A bumpy ride of tonal shifts between the tragic, the absurd and the everyday, Mitchell Lichtenstein's Happy Tears repeatedly confounds expectations.
Eventually, it finds a groove and takes you to an ending that is at once undeservedly happy and surprisingly agreeable. But it's a journey that sometimes feels like a thousand miles.
When Happy Tears succeeds, it's because of Lichtenstein's almost random plotting - and because of his outstanding eye for casting. The plotting seems drawn in equal parts from a soap opera, a fable and a surrealist comic book. The casting is spot on, led by the unlikely duo of Parker Posey and Demi Moore.
They play the Deakes sisters, both of whom have escaped the Pittsburgh house in which they grew up. But now both are trapped there again, caring for their father, Joe (Rip Torn), whose increasing dementia makes him a candidate for an institution.
Moore plays Laura, the older sister, who has protected Jayne (Posey), the younger sister, from the harsh realities of their family life since they were children. That includes luring Jayne away from the house each afternoon to the playground until their mother got home from work, while Joe dallied in the house with playmates of his own. ("They weren't all hookers," he says, by way of apology).
Both sisters now live in the San Francisco Bay area, where Laura is a water-quality analyst, married to a bisexual masseur and scraping to make ends meet. Jayne is a princess of sorts, married to the wealthy son of a dead contemporary artist, casually spending $2,800 on a pair of boots while avoiding the trip to Pittsburgh to deal with her father.
When she finally arrives, she's confronted with a reality she'd rather avoid: that her father is incontinent and incorrigible, involved with a woman (Ellen Barkin in a very funny smaller role) who claims to be a nurse but, in fact, is a crack whore.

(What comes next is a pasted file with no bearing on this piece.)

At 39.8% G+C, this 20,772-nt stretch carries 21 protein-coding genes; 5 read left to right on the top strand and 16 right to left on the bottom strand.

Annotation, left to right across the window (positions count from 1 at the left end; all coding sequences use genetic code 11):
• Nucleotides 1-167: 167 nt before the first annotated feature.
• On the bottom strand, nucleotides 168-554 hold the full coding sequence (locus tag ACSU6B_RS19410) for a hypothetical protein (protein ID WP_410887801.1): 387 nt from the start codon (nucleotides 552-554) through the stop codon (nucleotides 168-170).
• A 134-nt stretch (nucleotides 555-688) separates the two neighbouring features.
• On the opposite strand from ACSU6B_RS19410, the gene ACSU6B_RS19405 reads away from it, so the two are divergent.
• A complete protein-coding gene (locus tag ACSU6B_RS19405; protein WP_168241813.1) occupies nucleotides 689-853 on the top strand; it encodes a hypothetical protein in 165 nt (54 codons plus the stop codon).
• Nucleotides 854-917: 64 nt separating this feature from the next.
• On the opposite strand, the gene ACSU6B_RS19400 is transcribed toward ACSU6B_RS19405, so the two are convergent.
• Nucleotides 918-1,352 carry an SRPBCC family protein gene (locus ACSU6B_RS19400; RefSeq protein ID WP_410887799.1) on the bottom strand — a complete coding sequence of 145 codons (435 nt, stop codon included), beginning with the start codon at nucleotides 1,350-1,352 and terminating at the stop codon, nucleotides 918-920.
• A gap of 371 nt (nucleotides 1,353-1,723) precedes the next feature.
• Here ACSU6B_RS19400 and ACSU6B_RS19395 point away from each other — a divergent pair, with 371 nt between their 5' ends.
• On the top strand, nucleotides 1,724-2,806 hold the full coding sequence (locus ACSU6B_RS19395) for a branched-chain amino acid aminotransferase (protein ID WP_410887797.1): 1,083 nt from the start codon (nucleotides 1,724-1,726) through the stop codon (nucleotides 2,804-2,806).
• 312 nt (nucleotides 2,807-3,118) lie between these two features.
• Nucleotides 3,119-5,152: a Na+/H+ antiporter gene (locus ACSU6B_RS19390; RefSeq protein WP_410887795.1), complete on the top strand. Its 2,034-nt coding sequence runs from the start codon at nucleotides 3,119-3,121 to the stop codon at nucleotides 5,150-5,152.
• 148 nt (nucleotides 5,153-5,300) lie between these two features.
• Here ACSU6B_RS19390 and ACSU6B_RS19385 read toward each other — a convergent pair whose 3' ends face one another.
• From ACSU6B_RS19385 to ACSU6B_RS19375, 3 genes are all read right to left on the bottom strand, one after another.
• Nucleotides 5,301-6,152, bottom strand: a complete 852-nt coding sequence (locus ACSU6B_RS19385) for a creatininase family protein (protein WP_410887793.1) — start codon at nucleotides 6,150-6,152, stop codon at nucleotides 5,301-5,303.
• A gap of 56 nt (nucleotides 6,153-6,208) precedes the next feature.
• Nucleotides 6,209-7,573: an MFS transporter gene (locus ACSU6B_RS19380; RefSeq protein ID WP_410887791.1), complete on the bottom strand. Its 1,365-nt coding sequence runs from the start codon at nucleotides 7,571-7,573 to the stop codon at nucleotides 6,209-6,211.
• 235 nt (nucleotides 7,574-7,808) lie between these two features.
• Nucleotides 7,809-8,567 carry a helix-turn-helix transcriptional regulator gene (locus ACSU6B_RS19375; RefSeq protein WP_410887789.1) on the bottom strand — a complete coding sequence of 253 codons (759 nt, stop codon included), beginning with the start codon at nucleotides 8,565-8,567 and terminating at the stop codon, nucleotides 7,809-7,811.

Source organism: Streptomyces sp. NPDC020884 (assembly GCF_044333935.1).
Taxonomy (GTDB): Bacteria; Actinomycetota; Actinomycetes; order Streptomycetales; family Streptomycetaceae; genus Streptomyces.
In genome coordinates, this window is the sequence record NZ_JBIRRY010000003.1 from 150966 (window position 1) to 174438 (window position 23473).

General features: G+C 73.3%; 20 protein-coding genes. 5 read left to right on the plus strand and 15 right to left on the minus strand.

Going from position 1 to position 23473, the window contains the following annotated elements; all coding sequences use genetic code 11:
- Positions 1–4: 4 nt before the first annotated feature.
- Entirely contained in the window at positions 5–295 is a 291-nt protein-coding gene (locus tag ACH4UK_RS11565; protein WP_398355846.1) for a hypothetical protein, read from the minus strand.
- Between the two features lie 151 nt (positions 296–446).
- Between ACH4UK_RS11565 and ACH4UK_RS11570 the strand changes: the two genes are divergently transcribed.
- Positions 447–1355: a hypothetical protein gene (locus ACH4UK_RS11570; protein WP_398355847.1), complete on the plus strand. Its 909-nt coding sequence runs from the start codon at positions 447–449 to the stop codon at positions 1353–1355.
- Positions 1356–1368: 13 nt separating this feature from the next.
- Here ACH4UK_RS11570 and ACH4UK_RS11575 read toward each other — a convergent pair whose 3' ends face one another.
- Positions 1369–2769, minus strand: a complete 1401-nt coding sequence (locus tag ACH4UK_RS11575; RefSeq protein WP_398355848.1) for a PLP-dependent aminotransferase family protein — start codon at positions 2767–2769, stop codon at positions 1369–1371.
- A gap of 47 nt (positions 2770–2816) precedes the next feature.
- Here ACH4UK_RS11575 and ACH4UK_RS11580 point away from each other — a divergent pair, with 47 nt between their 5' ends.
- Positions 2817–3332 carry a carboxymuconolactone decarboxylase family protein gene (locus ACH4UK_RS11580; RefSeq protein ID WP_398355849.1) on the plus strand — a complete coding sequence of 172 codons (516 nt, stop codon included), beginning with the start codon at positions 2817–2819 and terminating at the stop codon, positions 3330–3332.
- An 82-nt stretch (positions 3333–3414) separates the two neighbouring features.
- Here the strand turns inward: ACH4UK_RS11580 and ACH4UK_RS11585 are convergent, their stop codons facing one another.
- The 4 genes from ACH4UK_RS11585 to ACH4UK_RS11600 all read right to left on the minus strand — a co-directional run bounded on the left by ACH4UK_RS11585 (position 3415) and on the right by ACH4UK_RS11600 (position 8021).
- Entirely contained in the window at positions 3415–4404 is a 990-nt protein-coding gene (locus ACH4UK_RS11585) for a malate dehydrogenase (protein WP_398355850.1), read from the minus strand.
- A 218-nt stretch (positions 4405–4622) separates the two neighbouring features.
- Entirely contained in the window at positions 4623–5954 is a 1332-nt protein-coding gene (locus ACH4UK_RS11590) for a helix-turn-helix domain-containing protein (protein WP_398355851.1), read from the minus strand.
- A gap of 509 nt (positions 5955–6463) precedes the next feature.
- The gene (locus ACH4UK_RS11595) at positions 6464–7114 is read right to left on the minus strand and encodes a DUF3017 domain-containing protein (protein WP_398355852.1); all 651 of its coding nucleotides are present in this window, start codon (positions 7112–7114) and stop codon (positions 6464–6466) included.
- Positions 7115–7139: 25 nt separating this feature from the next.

There's talk of buried treasure that Joe claims is in the backyard, of Jayne's longing to have a child, of what their mother had to put up with. Jayne is also avoiding dealing with the mental deterioration of her husband (Christian Camargo), who is spiraling away from sanity under the pressure of dealing with his late father's artistic legacy.
Legacy - it hovers over everyone's head in this film. And it's all about daddy issues, from Jayne's unwillingness to believe the worst about her outlaw father to her husband's unwillingness to pass on his own neuroses to his children.
Lichtenstein's juggling act with tone sometimes works, sometimes jars. It's made more palatable by the performances, particularly by Posey and Moore as believable sisters, alternately scrapping and supportive.
Posey has played this kind of character before: willfully disconnected, unwilling to cope with reality. Lichtenstein adds a bit of his own filigree, giving her fantasies that pull her out of the moment (though some work better than others). Moore, on the other hand, shows something new here: a blend of toughness, compassion and weariness that makes her seem more human than she has in ages, if ever. And Torn? What can you say other than that he's highly convincing as a wily, functioning alcoholic who's neither as crazy nor as composed as he wants us to believe?
Happy Tears challenges the audience's assumptions about what kind of movie it's going to be, alternately getting right up in its face and then playing nice, suspiciously so. It works more often than it doesn't - but it never quite goes where you expect. And that's rare enough to be noteworthy.
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